This series of posts covers my long, beloved history interacting with the medium of radio, including the music that flowed through the airwaves.
This was my favorite time of the year at the college radio station. Technically, FCC rules allowed educational, noncommercial broadcast outlets to go dormant whenever their associated institutions were on a break, briefly abdicating the responsibility to the public to actively use their assigned sliver of the airwaves. I didn’t know many college stations that actually took advantage of that carve out, and those of us staffing WWSP-90FM, the student-run station at the University of Wisconsin-Stevens Point, certainly didn’t want to let the transmitter go idle. (To be fair, when I was an undergraduate, there was some concern that leaving our lovely old transmitter off for too long might cause it to conk out for good, like a car left parked for an entire season.) Although we occasionally truncated the schedule, including starting our broadcast day at 8:00 a.m. rather than 6:00 a.m. during most breaks, the student staff committed to airing programming every day of the year.
Because I was either program director or station manager for most of the official university winter breaks while I was a student, I was one of the people with a presiding responsibility for keeping the schedule filled. We had no automation system at the time — partially due to the expense of such a tool, largely by choice — so there was no locking up the studio and letting a computer run the show. Every moment on air, there needed to be a human being present and at least somewhat attentive. By early January, enough students had drifted back to town to allow us to cobble together a reasonable skeleton crew, but those of us in leadership roles still had to put in extra time on the air. It wasn’t unheard of to draw two or three shifts a day during winter break. There was almost a guarantee that one of us with a executive staff title was going to handle the weeknight Jazzsides shift, probably by playing the longest cuts we could find while getting some production tasks or other off-air work done elsewhere in the station. That’s the “somewhat attentive” situation referred to above.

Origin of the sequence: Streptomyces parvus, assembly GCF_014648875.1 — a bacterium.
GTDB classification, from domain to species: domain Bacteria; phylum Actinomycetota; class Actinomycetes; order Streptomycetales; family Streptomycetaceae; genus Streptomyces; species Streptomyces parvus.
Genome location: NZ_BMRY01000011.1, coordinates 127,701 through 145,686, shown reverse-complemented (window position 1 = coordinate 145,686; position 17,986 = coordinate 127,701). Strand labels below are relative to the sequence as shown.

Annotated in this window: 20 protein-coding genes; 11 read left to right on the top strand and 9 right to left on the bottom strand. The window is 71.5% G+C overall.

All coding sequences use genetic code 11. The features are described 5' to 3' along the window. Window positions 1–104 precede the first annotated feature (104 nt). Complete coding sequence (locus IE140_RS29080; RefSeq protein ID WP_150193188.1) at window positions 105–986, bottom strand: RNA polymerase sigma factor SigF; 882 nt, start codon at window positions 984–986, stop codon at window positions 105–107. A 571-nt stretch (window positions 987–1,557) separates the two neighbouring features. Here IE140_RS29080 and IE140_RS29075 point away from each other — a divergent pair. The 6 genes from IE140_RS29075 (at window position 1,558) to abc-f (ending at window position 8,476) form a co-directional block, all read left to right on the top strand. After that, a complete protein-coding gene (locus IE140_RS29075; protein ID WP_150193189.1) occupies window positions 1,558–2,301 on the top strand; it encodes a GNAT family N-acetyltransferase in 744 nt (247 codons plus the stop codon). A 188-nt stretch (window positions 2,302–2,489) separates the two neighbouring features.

I’m sure I groused about all those blocks of airtime at the time. Now, spending my days that way sounds heavenly. The aspect of working at the college radio station during winter break that I always appreciated, including a keen awareness of it back then, was the feeling that we were quite nearly the only people working at the university. During summer break, the university remained fairly busy, with supplemental classes, a succession of conferences, and lots of tours for prospective students. Winter break had none of those things. Most buildings were locked up tight, and professional staff operated on a much looser schedule, if they came it at all. For good stretches of the break, it was us and campus security, that’s it. In the Communication Arts Center, where the station occupied most of one first-floor corner, it was quiet as could be, save for the clamorous tones emanating from our turned-up studio speakers. The sense of isolation was compounded by looking out the window at our frozen surroundings under a winter-gray sky. The entire community slowed down, and it felt nice to put good programming out to the hibernating masses.
The core of the appeal was easy to discern: For a few weeks every year, I and my college radio cohorts got a sense of what it would be like if operating the station were our only concern. There were no classes and homework tugging at our attention, and outside social obligations and part-time jobs even felt less urgent. It was just us, a whole bunch of great records, and some adequately maintained broadcast equipment. We were in our favorite place, and we didn’t have need to be anywhere else. Let it snow, let it snow, let it snow.
Previous entries in this series can be found by clicking on the “Radio Days” tag.